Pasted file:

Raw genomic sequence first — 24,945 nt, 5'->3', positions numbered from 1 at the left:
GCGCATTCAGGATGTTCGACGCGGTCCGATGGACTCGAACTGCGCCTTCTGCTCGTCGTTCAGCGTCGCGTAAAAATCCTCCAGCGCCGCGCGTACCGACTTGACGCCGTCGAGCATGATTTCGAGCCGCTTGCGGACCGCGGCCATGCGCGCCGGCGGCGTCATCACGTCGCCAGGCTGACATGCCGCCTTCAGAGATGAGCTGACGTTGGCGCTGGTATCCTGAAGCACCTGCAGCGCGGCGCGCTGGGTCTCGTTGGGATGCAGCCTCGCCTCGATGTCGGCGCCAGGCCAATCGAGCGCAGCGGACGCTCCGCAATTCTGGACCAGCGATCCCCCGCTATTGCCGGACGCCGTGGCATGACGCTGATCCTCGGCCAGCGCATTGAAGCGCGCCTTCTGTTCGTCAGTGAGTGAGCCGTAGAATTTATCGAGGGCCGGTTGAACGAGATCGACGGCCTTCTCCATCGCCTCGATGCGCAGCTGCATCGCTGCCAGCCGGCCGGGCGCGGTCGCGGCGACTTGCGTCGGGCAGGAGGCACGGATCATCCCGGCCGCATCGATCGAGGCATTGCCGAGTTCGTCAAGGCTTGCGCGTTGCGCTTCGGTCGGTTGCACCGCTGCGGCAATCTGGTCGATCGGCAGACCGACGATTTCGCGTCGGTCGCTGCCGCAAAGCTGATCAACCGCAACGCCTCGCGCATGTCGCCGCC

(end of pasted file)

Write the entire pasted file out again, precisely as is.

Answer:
Raw genomic sequence first — 24,945 nt, 5'->3', positions numbered from 1 at the left:
GCGCATTCAGGATGTTCGACGCGGTCCGATGGACTCGAACTGCGCCTTCTGCTCGTCGTTCAGCGTCGCGTAAAAATCCTCCAGCGCCGCGCGTACCGACTTGACGCCGTCGAGCATGATTTCGAGCCGCTTGCGGACCGCGGCCATGCGCGCCGGCGGCGTCATCACGTCGCCAGGCTGACATGCCGCCTTCAGAGATGAGCTGACGTTGGCGCTGGTATCCTGAAGCACCTGCAGCGCGGCGCGCTGGGTCTCGTTGGGATGCAGCCTCGCCTCGATGTCGGCGCCAGGCCAATCGAGCGCAGCGGACGCTCCGCAATTCTGGACCAGCGATCCCCCGCTATTGCCGGACGCCGTGGCATGACGCTGATCCTCGGCCAGCGCATTGAAGCGCGCCTTCTGTTCGTCAGTGAGTGAGCCGTAGAATTTATCGAGGGCCGGTTGAACGAGATCGACGGCCTTCTCCATCGCCTCGATGCGCAGCTGCATCGCTGCCAGCCGGCCGGGCGCGGTCGCGGCGACTTGCGTCGGGCAGGAGGCACGGATCATCCCGGCCGCATCGATCGAGGCATTGCCGAGTTCGTCAAGGCTTGCGCGTTGCGCTTCGGTCGGTTGCACCGCTGCGGCAATCTGGTCGATCGGCAGACCGACGATTTCGCGTCGGTCGCTGCCGCAAAGCTGATCAACCGCAACGCCTCGCGCATGTCGCCGCC